Westminster’s Lewis finished prep wrestling career as a state champion
By: Warren Mayes
Westminster Christian Academy senior matman Bennett Lewis knew how he wanted to end his wrestling career — as a state champion.
Mission accomplished. Lewis squared off against outmatched Rudy May, of Summit. Lewis dominated in winning 16-1 to win the 195-pound weight class at the recent Missouri state tournament at Mizzou Arena.
Lewis finished undefeated at 53-0. Lewis became the second state champion at Westminster.
“It sunk in almost immediately,” he said about becoming a state champion. “It is a fulfillment and justification of everything that I had done to put me there. All of the training, hard work and sacrifice were instantly justified.
“It also was special to me because it was not just a justification of my efforts, it was a redemption of my failed efforts. For years, the way my seasons have ended have left me unsatisfied and with a bad taste in my mouth with the sport. This result finally washed that taste out.”
In 2012, Lewis finished third. He entered state seeded No. 1 at 220 pounds. But he was pinned in 5 minutes, 45 seconds by Mike Wright, of St. Clair.
Wright went on to finish second. Lewis recorded two pins to finish third but he was not happy.
That drove Lewis to excel this season.
“It motivated me, but it mainly discouraged me and left me really embarrassed and ashamed,” Lewis said. “I more than anything trained after that loss as an effort to distance myself from the embarrassment that I had blown what could have been my only shot.”
What left Lewis feeling so empty was he felt he beat himself.
“It was especially hard to take because it was my own fault,” Lewis said. “I still do not know what happened in that match exactly. The loss was crushing and absolutely embarrassing, especially because it was my own fault, I had absolutely no excuse.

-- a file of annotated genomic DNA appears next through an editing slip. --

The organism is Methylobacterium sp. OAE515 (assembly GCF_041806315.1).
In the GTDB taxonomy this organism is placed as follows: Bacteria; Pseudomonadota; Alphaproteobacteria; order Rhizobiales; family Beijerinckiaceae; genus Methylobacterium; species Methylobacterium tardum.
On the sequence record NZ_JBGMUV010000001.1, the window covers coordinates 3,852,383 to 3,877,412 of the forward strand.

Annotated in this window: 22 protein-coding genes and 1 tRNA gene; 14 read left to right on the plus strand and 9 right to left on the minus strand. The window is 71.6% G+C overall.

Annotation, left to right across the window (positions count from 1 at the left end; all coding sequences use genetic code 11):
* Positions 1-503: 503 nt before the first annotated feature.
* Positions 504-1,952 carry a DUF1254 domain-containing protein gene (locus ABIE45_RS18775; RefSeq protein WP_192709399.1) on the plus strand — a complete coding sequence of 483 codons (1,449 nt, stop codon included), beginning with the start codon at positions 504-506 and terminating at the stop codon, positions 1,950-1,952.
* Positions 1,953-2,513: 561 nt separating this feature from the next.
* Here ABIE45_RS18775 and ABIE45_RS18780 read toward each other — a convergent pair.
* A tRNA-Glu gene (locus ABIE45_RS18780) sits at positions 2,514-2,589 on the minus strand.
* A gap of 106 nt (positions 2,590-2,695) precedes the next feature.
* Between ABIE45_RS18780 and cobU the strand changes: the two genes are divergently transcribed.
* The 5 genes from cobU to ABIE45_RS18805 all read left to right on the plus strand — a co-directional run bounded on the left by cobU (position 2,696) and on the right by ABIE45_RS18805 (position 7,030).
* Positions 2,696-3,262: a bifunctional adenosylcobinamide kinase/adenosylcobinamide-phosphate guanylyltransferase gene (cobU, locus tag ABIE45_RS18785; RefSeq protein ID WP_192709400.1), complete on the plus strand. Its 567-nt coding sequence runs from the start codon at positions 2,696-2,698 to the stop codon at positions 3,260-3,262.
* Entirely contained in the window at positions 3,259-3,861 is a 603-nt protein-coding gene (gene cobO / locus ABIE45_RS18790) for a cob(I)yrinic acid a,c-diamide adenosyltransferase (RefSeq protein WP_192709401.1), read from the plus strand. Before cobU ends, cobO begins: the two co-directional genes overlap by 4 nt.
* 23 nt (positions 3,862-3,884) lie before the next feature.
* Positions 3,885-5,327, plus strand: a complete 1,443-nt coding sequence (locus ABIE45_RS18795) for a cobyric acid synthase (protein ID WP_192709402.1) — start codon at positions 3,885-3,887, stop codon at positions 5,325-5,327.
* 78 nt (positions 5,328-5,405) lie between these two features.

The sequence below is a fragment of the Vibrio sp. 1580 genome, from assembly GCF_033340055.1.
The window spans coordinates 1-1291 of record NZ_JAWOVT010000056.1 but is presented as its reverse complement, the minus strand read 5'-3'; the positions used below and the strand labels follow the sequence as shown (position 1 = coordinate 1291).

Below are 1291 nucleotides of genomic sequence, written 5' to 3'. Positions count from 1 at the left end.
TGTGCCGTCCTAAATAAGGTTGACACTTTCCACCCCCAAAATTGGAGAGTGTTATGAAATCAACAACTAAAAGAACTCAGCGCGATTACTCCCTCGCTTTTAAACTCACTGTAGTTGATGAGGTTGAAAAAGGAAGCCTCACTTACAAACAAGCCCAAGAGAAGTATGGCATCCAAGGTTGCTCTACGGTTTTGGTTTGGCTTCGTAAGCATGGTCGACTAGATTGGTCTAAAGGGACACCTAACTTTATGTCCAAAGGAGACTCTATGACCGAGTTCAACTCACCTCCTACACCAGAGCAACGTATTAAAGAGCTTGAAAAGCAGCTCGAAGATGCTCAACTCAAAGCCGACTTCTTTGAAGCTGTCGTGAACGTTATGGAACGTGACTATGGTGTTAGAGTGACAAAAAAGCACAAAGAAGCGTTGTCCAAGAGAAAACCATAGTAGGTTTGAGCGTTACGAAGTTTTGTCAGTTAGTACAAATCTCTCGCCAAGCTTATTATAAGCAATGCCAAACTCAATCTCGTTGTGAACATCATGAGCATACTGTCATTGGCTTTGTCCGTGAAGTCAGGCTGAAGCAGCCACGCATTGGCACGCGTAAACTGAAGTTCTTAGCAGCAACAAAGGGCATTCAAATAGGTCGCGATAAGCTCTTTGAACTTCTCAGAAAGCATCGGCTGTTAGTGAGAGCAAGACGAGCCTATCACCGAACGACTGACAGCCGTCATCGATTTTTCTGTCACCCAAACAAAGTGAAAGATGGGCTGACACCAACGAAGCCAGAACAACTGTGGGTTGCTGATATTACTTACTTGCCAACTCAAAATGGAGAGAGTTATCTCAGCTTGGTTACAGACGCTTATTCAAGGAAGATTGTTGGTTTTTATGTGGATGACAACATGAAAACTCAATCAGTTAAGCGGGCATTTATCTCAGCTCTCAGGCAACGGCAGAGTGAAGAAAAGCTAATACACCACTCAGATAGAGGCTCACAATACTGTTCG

“My pride was destroyed and it was incredibly hard to deal with and to understand why it happened.”
Lewis put in hard work after the season. He worked both mentally and physically to get better.
“I wrestled higher level matches in the offseason. I got to know some really good coaches and picked up some higher level wrestling theory that helped me technically, but I really approached the season in the same way,” Lewis said. “I only changed my approach to training once the season actually started. I think my mental preparation was the biggest gap between me and my opponents this year. It freed me to be 100 percent in the match.”
Going to state, Lewis’ plan to go 4-0 because that’s what it took to be a state champion. Being ranked No. 1 again did not bother him.
“It did not at any added pressure because I approached every match throughout the whole season with a desperate desire to win,” Lewis said. “There was no more pressure to win in match 50 than in match 20.”
Westminster coach Tim Muehleisen said his expectations for Lewis at state were the same.
“I expected him to win,” Muehleisen said. “He was undefeated and wrestling really well. We felt like we could compete with anybody out there.
“His mental preparation was extraordinary. He had trained for how to focus as well as how to wrestle. He was prepared.”
In facing May (30-2) in the final, Lewis met an opponent he had not wrestled before. It didn’t matter.
“I won so dominantly because I was 100 percent in the match. I wrestled free out there,” Lewis said. “I was completely focused and not at all nervous. It was just another match. I would say I wrestled the same in it as I did in any other but that’s not true.